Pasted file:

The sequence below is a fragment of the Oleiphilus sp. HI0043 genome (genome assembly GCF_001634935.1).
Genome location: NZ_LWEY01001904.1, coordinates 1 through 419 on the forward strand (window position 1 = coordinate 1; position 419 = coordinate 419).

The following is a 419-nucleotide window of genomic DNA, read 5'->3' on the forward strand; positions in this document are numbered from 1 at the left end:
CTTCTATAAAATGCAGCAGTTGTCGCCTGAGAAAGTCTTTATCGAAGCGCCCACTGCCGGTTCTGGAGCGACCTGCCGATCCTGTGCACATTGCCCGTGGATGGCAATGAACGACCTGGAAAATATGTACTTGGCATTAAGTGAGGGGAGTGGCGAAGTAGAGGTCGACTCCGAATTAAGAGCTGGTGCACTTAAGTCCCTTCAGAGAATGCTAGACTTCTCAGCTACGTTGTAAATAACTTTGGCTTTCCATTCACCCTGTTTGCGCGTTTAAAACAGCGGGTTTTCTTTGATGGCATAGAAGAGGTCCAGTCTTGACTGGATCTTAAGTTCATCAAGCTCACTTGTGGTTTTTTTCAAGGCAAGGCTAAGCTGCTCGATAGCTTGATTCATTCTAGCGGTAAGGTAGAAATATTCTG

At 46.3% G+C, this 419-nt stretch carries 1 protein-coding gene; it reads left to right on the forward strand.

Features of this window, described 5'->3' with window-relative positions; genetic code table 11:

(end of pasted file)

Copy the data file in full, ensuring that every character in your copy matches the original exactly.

The sequence below is a fragment of the Oleiphilus sp. HI0043 genome (genome assembly GCF_001634935.1).
Genome location: NZ_LWEY01001904.1, coordinates 1 through 419 on the forward strand (window position 1 = coordinate 1; position 419 = coordinate 419).

The following is a 419-nucleotide window of genomic DNA, read 5'->3' on the forward strand; positions in this document are numbered from 1 at the left end:
CTTCTATAAAATGCAGCAGTTGTCGCCTGAGAAAGTCTTTATCGAAGCGCCCACTGCCGGTTCTGGAGCGACCTGCCGATCCTGTGCACATTGCCCGTGGATGGCAATGAACGACCTGGAAAATATGTACTTGGCATTAAGTGAGGGGAGTGGCGAAGTAGAGGTCGACTCCGAATTAAGAGCTGGTGCACTTAAGTCCCTTCAGAGAATGCTAGACTTCTCAGCTACGTTGTAAATAACTTTGGCTTTCCATTCACCCTGTTTGCGCGTTTAAAACAGCGGGTTTTCTTTGATGGCATAGAAGAGGTCCAGTCTTGACTGGATCTTAAGTTCATCAAGCTCACTTGTGGTTTTTTTCAAGGCAAGGCTAAGCTGCTCGATAGCTTGATTCATTCTAGCGGTAAGGTAGAAATATTCTG

At 46.3% G+C, this 419-nt stretch carries 1 protein-coding gene; it reads left to right on the forward strand.

Features of this window, described 5'->3' with window-relative positions; genetic code table 11: